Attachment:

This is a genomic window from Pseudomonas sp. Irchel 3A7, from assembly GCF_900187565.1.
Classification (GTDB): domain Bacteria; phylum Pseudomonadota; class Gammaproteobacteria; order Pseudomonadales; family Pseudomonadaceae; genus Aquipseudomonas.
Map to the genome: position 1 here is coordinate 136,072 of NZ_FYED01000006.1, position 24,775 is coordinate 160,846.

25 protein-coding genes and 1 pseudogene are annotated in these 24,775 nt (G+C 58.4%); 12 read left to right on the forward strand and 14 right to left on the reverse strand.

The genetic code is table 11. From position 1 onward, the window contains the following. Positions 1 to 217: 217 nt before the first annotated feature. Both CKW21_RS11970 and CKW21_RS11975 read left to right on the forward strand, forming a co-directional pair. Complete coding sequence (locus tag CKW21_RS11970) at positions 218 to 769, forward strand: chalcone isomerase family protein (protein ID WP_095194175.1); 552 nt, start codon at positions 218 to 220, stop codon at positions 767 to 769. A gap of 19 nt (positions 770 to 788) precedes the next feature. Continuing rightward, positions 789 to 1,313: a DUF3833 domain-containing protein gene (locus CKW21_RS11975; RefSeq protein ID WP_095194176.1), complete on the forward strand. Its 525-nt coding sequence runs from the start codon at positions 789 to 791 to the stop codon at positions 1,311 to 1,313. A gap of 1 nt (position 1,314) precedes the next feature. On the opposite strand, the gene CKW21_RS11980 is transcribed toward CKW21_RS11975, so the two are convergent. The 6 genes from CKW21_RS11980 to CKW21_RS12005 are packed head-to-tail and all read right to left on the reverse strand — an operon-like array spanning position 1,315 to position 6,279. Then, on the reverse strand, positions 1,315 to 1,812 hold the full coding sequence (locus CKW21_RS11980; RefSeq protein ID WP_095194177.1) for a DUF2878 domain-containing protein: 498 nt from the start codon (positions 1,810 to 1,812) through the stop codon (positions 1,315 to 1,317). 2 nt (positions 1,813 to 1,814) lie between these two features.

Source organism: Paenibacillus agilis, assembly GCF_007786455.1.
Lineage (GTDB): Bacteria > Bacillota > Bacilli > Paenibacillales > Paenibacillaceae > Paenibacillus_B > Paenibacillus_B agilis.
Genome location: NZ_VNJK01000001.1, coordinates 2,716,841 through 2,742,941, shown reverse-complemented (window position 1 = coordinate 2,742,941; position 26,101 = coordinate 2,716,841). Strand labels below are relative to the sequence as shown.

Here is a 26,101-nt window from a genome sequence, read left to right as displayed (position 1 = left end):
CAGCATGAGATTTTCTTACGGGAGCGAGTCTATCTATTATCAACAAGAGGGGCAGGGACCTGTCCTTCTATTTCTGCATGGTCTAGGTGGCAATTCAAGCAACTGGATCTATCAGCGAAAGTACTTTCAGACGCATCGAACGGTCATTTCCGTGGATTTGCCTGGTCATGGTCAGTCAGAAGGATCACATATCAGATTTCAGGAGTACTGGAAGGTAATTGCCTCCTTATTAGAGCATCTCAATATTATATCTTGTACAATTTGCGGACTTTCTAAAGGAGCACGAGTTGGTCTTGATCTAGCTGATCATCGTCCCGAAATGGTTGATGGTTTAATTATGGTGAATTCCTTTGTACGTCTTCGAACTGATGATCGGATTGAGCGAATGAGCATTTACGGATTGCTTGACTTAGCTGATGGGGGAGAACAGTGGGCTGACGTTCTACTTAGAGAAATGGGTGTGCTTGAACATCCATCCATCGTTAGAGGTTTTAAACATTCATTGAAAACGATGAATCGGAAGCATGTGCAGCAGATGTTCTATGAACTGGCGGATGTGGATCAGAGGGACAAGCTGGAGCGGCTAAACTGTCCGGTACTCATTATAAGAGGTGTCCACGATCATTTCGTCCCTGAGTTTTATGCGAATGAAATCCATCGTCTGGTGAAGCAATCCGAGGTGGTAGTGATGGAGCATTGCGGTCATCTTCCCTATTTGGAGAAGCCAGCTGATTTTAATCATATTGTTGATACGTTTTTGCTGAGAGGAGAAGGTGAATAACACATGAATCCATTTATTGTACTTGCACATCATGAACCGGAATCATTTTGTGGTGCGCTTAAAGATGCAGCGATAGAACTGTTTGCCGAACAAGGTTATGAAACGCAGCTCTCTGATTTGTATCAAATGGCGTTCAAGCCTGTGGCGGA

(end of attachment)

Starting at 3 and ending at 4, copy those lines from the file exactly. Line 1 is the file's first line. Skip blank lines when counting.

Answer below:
Map to the genome: position 1 here is coordinate 136,072 of NZ_FYED01000006.1, position 24,775 is coordinate 160,846.

25 protein-coding genes and 1 pseudogene are annotated in these 24,775 nt (G+C 58.4%); 12 read left to right on the forward strand and 14 right to left on the reverse strand.